By Sarah Mac Donald - 28 September, 2016
“The demand for Catholic schools is strong. The demand for other forms of patronage is growing. The process of diversification is still too slow.”
One of the most important enterprises in any society is the education of its children and educational policy must always prioritise the poor, Archbishop Diarmuid Martin of Dublin has said.
Speaking at a Mass to mark the opening of the school year in Clonliffe College, the Archbishop called for the needs of the members of the Travelling Community to be addressed more effectively as they persistently remain among the most disadvantaged educationally in Irish society.
Stressing that quality education is a fundamental right of all, Archbishop Martin warned that failure to invest in fostering the educational opportunity of the disadvantaged is “economical nonsense” as it ends up requiring greater investment at a later stage when it may be too late and less effective.
He said catholic educational institutions – especially the most prestigious – must have find ways to assist the disadvantaged. “Exclusivism should never be the dominant tone of any Catholic school,” he said.
Of the place of catholic schools in Irish education, Archbishop Martin said they have and will continue to “play a vital role” in the future where there would be a different overall cultural climate which respects the rights of all parents to choose a school which represents their values.
“The demand for catholic schools is strong. The demand for other forms of patronage is growing. The process of diversification is still too slow,” the Archbishop, who is patron of over 80 percent of catholic primary schools in Dublin said.
Acknowledging that there are those who “would wish to play down the role of catholic schools because of the evolving cultural variety that now exists in Ireland”, he noted that the majority of immigrants in Ireland are “intensely interested in schools with a religious ethos”.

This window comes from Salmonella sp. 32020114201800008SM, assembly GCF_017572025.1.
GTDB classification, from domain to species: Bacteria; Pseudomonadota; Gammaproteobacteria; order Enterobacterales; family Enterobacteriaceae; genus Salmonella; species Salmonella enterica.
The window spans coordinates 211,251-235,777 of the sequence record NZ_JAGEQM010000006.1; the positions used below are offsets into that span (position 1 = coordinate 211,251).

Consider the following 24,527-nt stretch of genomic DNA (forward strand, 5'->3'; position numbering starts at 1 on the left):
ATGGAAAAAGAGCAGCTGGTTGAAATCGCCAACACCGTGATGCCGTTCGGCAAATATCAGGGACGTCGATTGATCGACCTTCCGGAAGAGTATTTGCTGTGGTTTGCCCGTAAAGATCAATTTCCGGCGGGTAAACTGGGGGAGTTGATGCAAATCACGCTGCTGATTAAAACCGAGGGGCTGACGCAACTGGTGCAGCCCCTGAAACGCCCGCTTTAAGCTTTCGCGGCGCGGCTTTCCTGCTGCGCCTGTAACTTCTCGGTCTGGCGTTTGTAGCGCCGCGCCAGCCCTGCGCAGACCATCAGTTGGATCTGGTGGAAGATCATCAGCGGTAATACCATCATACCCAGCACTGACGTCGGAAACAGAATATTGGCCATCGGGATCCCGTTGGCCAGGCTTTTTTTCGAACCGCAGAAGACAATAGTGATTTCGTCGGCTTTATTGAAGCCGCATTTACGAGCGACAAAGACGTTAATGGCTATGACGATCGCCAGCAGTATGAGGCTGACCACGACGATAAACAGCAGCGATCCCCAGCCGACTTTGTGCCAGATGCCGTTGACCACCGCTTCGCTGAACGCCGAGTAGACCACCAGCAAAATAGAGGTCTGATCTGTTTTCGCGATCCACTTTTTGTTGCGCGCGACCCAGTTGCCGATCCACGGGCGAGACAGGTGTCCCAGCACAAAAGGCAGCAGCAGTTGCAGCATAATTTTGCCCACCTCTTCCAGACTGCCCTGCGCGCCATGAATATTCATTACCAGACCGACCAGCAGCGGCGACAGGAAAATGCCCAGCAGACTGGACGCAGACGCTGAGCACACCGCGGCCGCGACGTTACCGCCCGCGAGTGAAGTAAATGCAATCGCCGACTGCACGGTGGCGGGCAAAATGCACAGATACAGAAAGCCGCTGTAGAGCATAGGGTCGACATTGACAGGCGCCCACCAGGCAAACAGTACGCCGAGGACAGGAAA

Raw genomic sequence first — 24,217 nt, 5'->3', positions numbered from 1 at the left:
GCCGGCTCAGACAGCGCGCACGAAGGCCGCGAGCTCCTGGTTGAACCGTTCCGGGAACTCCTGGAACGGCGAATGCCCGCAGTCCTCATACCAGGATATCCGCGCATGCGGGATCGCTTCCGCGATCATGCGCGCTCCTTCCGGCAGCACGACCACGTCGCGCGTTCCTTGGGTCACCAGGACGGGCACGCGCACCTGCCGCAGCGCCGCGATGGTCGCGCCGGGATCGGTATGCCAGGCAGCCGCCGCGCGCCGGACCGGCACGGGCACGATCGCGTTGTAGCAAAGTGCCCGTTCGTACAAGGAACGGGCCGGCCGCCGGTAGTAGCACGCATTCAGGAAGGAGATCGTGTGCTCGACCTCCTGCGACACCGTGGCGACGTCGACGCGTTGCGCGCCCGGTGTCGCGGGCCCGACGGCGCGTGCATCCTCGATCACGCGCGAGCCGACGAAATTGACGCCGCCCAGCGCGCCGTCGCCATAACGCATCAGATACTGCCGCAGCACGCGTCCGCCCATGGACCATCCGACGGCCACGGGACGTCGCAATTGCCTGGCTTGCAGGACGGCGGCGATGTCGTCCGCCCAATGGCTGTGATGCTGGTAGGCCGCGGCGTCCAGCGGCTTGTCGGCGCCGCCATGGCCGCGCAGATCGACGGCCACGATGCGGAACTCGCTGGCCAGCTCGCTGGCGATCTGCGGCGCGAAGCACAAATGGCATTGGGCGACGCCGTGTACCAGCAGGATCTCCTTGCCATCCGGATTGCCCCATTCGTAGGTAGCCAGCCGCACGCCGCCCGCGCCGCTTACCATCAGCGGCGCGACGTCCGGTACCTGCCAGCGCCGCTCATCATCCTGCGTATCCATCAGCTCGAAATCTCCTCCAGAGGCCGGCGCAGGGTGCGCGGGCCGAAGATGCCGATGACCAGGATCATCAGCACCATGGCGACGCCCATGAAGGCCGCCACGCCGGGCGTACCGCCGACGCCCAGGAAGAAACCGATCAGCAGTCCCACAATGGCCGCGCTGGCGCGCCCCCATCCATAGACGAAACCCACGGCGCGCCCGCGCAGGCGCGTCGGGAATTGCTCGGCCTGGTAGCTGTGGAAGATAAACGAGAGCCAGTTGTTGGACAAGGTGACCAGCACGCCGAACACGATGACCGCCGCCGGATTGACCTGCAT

On the other hand, he said there were those who rightly note the pioneering role that catholic schools have played in the integration of immigrants, but who as a result give the impression that catholic patronage should retain an over-dominant role and fail to recognise the right of parents who wish to have access to schools with a multi-denominational or on denominational ethos.
There are others who feel that a plurality of patronage is intrinsically divisive and that there should be only one school system equally accessible to all.
“Experience shows, however, that like it or not parents will do anything to send their child to a school they regard as a good school.”
Ireland, Archbishop Martin commented, needs to overcome the “intolerance of religion which can be found at times in an intransigent secularism which still feels that nothing can come “from that place”, from faith in Jesus Christ.”
Underlining that we are living in an era of change, he told the faithful that this is “no time for believers to sit and bemoan or to be side-lined into the irrelevant. Believers must regain confidence and courage to face new things in new ways”.
He added, “It is time for tolerance and respect for diversities.”
Admitting that the debate on patronage can be polarised and ideologically polarise society, Archbishop Martin said a pluralist society has every day to learn what being pluralist means and how to communicate while maintaining the language of its dear felt values.
“In the educational sphere pluralism means also ensuring that ideologies are laid to the side for the moment while a sense of common purpose emerges to respond to the urgent needs of the poorest and most disadvantaged.”